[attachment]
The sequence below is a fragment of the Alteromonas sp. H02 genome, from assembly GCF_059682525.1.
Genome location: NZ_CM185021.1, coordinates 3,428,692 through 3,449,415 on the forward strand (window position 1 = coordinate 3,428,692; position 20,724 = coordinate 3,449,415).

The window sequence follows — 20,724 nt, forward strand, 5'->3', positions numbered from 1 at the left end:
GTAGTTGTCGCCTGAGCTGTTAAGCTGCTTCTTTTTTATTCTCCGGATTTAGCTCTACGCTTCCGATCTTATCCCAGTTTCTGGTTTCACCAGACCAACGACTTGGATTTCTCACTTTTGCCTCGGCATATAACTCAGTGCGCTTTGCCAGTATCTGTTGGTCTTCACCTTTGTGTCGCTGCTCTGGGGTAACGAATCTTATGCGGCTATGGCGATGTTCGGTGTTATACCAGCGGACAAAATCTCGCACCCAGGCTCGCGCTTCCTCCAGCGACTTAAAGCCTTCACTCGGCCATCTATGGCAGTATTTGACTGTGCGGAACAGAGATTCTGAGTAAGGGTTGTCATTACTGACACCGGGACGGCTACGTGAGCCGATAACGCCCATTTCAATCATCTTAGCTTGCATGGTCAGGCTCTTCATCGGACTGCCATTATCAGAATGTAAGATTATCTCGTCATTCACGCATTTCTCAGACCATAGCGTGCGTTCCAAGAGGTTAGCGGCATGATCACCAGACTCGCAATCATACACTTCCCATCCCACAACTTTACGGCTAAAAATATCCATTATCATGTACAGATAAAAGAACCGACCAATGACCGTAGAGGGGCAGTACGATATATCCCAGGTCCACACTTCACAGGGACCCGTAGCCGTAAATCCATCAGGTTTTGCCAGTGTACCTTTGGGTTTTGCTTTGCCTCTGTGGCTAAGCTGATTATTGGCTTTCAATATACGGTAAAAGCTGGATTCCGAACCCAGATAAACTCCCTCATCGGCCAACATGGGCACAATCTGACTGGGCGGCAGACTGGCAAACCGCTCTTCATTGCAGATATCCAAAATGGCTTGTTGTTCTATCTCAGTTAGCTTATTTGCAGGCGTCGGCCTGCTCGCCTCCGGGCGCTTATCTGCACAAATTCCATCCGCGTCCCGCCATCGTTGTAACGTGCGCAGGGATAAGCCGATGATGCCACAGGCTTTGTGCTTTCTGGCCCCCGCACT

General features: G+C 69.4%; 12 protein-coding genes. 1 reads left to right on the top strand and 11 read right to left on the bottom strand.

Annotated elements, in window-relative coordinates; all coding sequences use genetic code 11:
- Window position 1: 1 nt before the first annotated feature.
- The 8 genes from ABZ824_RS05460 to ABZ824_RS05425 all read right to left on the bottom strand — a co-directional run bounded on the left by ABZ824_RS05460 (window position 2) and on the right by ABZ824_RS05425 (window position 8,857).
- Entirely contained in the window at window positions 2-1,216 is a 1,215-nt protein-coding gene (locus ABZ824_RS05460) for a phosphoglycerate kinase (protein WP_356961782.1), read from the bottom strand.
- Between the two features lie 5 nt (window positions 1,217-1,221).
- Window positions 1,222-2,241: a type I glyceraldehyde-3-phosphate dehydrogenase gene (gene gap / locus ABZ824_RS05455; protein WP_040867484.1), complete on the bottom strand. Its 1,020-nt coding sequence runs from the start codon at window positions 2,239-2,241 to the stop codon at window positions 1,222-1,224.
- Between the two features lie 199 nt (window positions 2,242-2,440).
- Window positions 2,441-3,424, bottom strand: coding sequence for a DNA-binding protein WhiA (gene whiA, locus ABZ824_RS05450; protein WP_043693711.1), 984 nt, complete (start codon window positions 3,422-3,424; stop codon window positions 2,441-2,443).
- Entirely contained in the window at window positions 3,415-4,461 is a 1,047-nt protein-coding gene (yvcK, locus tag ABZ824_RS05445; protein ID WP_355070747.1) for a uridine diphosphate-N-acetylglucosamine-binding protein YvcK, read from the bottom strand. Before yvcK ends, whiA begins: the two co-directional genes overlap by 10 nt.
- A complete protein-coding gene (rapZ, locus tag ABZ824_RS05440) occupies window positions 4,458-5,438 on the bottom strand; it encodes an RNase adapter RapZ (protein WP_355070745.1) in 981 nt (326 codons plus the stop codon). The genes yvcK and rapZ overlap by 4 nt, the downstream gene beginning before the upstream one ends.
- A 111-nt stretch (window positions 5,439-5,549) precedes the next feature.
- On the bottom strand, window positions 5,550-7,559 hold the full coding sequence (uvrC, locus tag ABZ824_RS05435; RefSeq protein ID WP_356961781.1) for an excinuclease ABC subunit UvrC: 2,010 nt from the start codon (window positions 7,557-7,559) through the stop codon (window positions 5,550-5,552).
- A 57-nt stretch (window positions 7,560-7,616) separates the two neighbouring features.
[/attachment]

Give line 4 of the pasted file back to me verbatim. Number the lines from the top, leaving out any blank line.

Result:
GTAGTTGTCGCCTGAGCTGTTAAGCTGCTTCTTTTTTATTCTCCGGATTTAGCTCTACGCTTCCGATCTTATCCCAGTTTCTGGTTTCACCAGACCAACGACTTGGATTTCTCACTTTTGCCTCGGCATATAACTCAGTGCGCTTTGCCAGTATCTGTTGGTCTTCACCTTTGTGTCGCTGCTCTGGGGTAACGAATCTTATGCGGCTATGGCGATGTTCGGTGTTATACCAGCGGACAAAATCTCGCACCCAGGCTCGCGCTTCCTCCAGCGACTTAAAGCCTTCACTCGGCCATCTATGGCAGTATTTGACTGTGCGGAACAGAGATTCTGAGTAAGGGTTGTCATTACTGACACCGGGACGGCTACGTGAGCCGATAACGCCCATTTCAATCATCTTAGCTTGCATGGTCAGGCTCTTCATCGGACTGCCATTATCAGAATGTAAGATTATCTCGTCATTCACGCATTTCTCAGACCATAGCGTGCGTTCCAAGAGGTTAGCGGCATGATCACCAGACTCGCAATCATACACTTCCCATCCCACAACTTTACGGCTAAAAATATCCATTATCATGTACAGATAAAAGAACCGACCAATGACCGTAGAGGGGCAGTACGATATATCCCAGGTCCACACTTCACAGGGACCCGTAGCCGTAAATCCATCAGGTTTTGCCAGTGTACCTTTGGGTTTTGCTTTGCCTCTGTGGCTAAGCTGATTATTGGCTTTCAATATACGGTAAAAGCTGGATTCCGAACCCAGATAAACTCCCTCATCGGCCAACATGGGCACAATCTGACTGGGCGGCAGACTGGCAAACCGCTCTTCATTGCAGATATCCAAAATGGCTTGTTGTTCTATCTCAGTTAGCTTATTTGCAGGCGTCGGCCTGCTCGCCTCCGGGCGCTTATCTGCACAAATTCCATCCGCGTCCCGCCATCGTTGTAACGTGCGCAGGGATAAGCCGATGATGCCACAGGCTTTGTGCTTTCTGGCCCCCGCACT